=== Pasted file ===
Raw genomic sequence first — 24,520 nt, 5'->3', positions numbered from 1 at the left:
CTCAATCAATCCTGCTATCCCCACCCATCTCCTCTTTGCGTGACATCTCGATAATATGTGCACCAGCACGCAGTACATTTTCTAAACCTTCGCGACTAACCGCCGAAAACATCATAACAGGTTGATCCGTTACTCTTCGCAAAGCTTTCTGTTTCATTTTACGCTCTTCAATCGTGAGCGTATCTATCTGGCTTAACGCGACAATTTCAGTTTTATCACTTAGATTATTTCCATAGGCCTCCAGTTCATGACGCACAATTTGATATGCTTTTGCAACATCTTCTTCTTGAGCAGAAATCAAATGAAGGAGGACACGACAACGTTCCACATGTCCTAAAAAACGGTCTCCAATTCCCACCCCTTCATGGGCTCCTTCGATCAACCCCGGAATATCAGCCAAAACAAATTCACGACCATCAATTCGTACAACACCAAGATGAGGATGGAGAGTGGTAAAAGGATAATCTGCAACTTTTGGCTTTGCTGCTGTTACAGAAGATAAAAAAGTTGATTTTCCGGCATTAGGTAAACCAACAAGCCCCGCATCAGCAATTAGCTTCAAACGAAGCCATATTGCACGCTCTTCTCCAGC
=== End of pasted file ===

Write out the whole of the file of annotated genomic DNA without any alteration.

Raw genomic sequence first — 24,520 nt, 5'->3', positions numbered from 1 at the left:
CTCAATCAATCCTGCTATCCCCACCCATCTCCTCTTTGCGTGACATCTCGATAATATGTGCACCAGCACGCAGTACATTTTCTAAACCTTCGCGACTAACCGCCGAAAACATCATAACAGGTTGATCCGTTACTCTTCGCAAAGCTTTCTGTTTCATTTTACGCTCTTCAATCGTGAGCGTATCTATCTGGCTTAACGCGACAATTTCAGTTTTATCACTTAGATTATTTCCATAGGCCTCCAGTTCATGACGCACAATTTGATATGCTTTTGCAACATCTTCTTCTTGAGCAGAAATCAAATGAAGGAGGACACGACAACGTTCCACATGTCCTAAAAAACGGTCTCCAATTCCCACCCCTTCATGGGCTCCTTCGATCAACCCCGGAATATCAGCCAAAACAAATTCACGACCATCAATTCGTACAACACCAAGATGAGGATGGAGAGTGGTAAAAGGATAATCTGCAACTTTTGGCTTTGCTGCTGTTACAGAAGATAAAAAAGTTGATTTTCCGGCATTAGGTAAACCAACAAGCCCCGCATCAGCAATTAGCTTCAAACGAAGCCATATTGCACGCTCTTCTCCAGC